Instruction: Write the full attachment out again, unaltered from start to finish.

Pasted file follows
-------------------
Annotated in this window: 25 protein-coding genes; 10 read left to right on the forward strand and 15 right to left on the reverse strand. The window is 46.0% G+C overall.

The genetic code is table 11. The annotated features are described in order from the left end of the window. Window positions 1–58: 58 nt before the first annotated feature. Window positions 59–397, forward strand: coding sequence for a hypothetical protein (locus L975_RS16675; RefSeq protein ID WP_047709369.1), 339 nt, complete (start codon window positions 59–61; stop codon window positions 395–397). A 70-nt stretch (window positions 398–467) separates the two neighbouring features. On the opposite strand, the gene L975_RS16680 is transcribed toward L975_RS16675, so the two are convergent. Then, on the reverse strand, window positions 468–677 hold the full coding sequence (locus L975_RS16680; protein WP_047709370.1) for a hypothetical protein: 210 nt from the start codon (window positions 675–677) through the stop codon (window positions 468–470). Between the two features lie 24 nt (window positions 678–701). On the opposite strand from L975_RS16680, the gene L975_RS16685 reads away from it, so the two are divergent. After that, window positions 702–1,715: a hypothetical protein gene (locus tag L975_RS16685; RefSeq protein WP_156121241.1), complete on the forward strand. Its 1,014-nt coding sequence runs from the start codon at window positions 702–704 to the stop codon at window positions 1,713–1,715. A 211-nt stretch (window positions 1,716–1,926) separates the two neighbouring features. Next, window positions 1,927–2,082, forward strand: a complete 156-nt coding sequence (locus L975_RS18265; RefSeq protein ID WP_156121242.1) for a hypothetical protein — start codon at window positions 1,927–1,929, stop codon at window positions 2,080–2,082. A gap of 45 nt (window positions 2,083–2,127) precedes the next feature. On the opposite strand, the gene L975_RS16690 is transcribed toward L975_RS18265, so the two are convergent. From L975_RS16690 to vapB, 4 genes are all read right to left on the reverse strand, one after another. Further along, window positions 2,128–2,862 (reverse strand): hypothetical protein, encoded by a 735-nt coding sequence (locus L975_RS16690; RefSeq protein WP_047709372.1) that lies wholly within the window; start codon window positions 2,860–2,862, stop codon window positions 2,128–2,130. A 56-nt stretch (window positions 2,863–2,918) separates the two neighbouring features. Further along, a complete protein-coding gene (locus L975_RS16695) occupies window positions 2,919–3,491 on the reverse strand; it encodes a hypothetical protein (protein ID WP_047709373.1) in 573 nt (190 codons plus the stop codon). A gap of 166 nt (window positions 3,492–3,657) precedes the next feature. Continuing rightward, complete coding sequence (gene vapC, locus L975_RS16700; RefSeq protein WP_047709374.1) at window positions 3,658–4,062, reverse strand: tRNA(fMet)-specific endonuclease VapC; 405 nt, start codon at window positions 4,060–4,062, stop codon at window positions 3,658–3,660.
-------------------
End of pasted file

Annotated in this window: 25 protein-coding genes; 10 read left to right on the forward strand and 15 right to left on the reverse strand. The window is 46.0% G+C overall.

The genetic code is table 11. The annotated features are described in order from the left end of the window. Window positions 1–58: 58 nt before the first annotated feature. Window positions 59–397, forward strand: coding sequence for a hypothetical protein (locus L975_RS16675; RefSeq protein ID WP_047709369.1), 339 nt, complete (start codon window positions 59–61; stop codon window positions 395–397). A 70-nt stretch (window positions 398–467) separates the two neighbouring features. On the opposite strand, the gene L975_RS16680 is transcribed toward L975_RS16675, so the two are convergent. Then, on the reverse strand, window positions 468–677 hold the full coding sequence (locus L975_RS16680; protein WP_047709370.1) for a hypothetical protein: 210 nt from the start codon (window positions 675–677) through the stop codon (window positions 468–470). Between the two features lie 24 nt (window positions 678–701). On the opposite strand from L975_RS16680, the gene L975_RS16685 reads away from it, so the two are divergent. After that, window positions 702–1,715: a hypothetical protein gene (locus tag L975_RS16685; RefSeq protein WP_156121241.1), complete on the forward strand. Its 1,014-nt coding sequence runs from the start codon at window positions 702–704 to the stop codon at window positions 1,713–1,715. A 211-nt stretch (window positions 1,716–1,926) separates the two neighbouring features. Next, window positions 1,927–2,082, forward strand: a complete 156-nt coding sequence (locus L975_RS18265; RefSeq protein ID WP_156121242.1) for a hypothetical protein — start codon at window positions 1,927–1,929, stop codon at window positions 2,080–2,082. A gap of 45 nt (window positions 2,083–2,127) precedes the next feature. On the opposite strand, the gene L975_RS16690 is transcribed toward L975_RS18265, so the two are convergent. From L975_RS16690 to vapB, 4 genes are all read right to left on the reverse strand, one after another. Further along, window positions 2,128–2,862 (reverse strand): hypothetical protein, encoded by a 735-nt coding sequence (locus L975_RS16690; RefSeq protein WP_047709372.1) that lies wholly within the window; start codon window positions 2,860–2,862, stop codon window positions 2,128–2,130. A 56-nt stretch (window positions 2,863–2,918) separates the two neighbouring features. Further along, a complete protein-coding gene (locus L975_RS16695) occupies window positions 2,919–3,491 on the reverse strand; it encodes a hypothetical protein (protein ID WP_047709373.1) in 573 nt (190 codons plus the stop codon). A gap of 166 nt (window positions 3,492–3,657) precedes the next feature. Continuing rightward, complete coding sequence (gene vapC, locus L975_RS16700; RefSeq protein WP_047709374.1) at window positions 3,658–4,062, reverse strand: tRNA(fMet)-specific endonuclease VapC; 405 nt, start codon at window positions 4,060–4,062, stop codon at window positions 3,658–3,660.